If user scrolls fast, then browser may (?) need to make another request. In any case, server’s response continues to trickle in carrying the #20+, #30+, #40+ records in the background, asynchronously. In my jargon, this is not server push, but rather the slow response to a client-pull request.

When user hits Refresh button, client sends a new pull. A smart server remembers the most recent record id, so its response would only carry more recent records. Browser would receive the payload, merge it with the client-side cache and use AJAX to redraw the screen.

Even without user’s refresh, the server also can push (or a periodic client-pull) latest updates. I feel server-push is more efficient than a periodic client-pull, and preempts a “run” on the server.

Without auto updates, the page would become static and outdated, like web 1.0. When user hits Refresh, server would receive a brand-new pull request — heavy load.

XOR: key points4 (coding)IV

  • usage: swap two int variables. I think the “minus” trick is easier to understand
  • usage: doubly-linked list … MLP-sg connectivity java IV#2
  • usage: ‘1’ XOR an unknown bit among neighboring bits => TOGGLE the bit
  • usage: If you apply an all-1 toggle (bit vector), you get the “bitwise NOT” also known as “one’s complement”
  • Like AND, OR, this is bitwise meaning each position is computed independently — nice simplicity

If you are looking for a one-phrase intro to the 2-input XOR, consider

) TOGGLE ie toggle the selected bits. If you apply a toggle twice, you get the original.
) DIFFERENCE ie difference gate


— how about a bunch of bits to XOR together?

Wikipedia points out —  A chain of XORs — a XOR b XOR c XOR d (and so on) — is true whenever an odd number of the inputs are true.
Venn 0110 1001.svg is the Venn diagram for a xor b xor c. Red means True. Each of the three circles were initially meaning if you shoot dart inside the ‘a’ circle, then you get ‘a=True’. If outside the ‘a’ circle, then ‘a=False’. You can see that your dart is red (i.e. True) only when encircled an odd number of times. Note your dart is unable to land outside the big circle.

Insight — iFF you toggle a NULL (taken as False) odd times, it becomes True. Therefore, if among N input bits, count of True (toggles) is odd, then result is True.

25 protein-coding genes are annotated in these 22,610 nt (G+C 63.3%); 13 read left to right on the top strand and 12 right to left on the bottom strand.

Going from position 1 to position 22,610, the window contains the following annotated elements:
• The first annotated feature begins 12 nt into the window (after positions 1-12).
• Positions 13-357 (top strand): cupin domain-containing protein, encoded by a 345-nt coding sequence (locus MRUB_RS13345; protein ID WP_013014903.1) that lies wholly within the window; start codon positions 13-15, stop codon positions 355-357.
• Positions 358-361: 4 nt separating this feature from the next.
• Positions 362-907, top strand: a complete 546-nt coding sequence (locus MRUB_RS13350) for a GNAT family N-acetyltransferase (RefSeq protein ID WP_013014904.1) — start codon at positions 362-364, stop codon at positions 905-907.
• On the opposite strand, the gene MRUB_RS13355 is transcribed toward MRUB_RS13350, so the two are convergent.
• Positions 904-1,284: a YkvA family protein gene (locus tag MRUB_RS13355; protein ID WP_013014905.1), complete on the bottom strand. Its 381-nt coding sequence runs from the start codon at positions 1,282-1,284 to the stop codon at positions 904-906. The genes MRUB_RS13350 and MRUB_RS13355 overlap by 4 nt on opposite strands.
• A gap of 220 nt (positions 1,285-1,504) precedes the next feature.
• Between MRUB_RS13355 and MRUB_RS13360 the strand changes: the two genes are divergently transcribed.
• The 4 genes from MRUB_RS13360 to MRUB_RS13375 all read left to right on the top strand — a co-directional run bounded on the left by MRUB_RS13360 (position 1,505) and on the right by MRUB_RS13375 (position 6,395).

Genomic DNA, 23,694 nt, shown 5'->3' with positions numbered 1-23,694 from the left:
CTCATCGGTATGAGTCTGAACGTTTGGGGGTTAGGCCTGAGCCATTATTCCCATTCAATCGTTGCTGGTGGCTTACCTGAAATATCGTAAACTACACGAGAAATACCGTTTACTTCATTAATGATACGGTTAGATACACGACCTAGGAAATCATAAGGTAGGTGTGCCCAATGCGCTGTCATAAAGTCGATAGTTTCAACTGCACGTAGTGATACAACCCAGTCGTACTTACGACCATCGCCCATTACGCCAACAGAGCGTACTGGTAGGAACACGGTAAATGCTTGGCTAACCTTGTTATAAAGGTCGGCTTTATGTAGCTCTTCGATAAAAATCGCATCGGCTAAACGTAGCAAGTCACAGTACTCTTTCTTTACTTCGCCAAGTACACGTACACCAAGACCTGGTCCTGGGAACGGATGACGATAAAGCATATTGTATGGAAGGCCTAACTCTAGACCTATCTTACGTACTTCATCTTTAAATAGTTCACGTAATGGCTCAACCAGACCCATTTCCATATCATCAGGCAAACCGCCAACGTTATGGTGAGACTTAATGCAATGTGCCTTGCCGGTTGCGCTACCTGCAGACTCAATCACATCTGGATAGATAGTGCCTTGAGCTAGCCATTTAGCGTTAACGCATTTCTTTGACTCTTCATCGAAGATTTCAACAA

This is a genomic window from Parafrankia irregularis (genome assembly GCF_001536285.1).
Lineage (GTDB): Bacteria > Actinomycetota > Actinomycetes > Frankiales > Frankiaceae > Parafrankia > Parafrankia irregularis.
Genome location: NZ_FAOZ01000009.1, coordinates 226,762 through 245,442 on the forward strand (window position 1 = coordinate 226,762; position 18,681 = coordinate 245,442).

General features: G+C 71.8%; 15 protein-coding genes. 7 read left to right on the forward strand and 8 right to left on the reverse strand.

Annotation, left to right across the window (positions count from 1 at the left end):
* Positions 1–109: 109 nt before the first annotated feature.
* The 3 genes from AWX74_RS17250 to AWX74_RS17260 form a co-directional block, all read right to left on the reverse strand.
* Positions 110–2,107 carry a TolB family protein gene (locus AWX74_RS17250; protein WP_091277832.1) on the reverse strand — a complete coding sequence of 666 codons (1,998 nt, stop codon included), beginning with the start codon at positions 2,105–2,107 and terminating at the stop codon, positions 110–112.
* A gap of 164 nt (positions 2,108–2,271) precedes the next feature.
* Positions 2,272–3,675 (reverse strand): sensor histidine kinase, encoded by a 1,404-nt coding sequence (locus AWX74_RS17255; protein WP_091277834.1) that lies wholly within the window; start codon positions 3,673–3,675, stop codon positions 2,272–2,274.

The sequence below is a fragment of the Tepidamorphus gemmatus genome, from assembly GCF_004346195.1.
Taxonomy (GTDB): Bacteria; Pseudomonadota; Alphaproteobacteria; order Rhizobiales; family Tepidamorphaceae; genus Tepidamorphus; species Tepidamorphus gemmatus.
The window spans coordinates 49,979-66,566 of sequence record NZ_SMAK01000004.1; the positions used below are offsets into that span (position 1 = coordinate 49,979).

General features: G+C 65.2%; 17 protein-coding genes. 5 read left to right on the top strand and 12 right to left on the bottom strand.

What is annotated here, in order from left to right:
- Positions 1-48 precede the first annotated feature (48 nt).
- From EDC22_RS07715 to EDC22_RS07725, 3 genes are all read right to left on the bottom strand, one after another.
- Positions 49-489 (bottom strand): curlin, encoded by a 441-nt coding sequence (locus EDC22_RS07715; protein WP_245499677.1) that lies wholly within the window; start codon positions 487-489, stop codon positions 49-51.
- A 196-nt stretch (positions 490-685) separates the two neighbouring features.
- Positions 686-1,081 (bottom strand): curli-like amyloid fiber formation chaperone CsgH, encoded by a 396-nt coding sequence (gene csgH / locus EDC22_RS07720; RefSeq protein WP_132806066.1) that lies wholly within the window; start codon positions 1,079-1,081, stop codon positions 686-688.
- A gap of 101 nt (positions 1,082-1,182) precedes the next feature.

Does order of operand matter? No has a O(1) time O(1) space solution using this hack. Applicable on a collection of floats, or dates, or any serializable objects.


technology xyz is dead

I often hear people say “technology XX is dead” .. exaggerated attention-grabbing gimmick, common on social media user posts.

I like the “dead”, old-fashioned, time-honored, stable technologies that are robust (not only resilient) against churn.

The alternative technologies are use-less, worth-less, hope-less, less proven, low-value, more likely to die young or even dead-on-arrival

specialize class- but !!function- templates

A fundamental TMP technique is class template specialization.

Class templates’ flexibility can only be achieved via specialization but function templates’ flexibility can be achieved via overload ! Overload is much simpler than specialization.

In [[c++coding standard]], Alexandrescu/Sutter said “Don’t specialize func templates”, for multiple reasons.

After remembering this sound byte, it’s probably important to remember one of the reasons, for IV (halo) and zbs.

prod write access to DB^app server?

Q: Is production write access more dangerous in DB or app server?
A: I would say app server, since a bad software update can wipe out production data in unnoticeable ways. It could be a small subset of the data and unnoticeable for a a few days.

It’s not possible to log all database writes. Such logging would slow down the live system and take up too much disk space. It’s basically seen as unnecessary.

However, tape backup is “safe”. It is usually not writable by the app server. There’s a separate process and separate permission to create/delete backup tapes.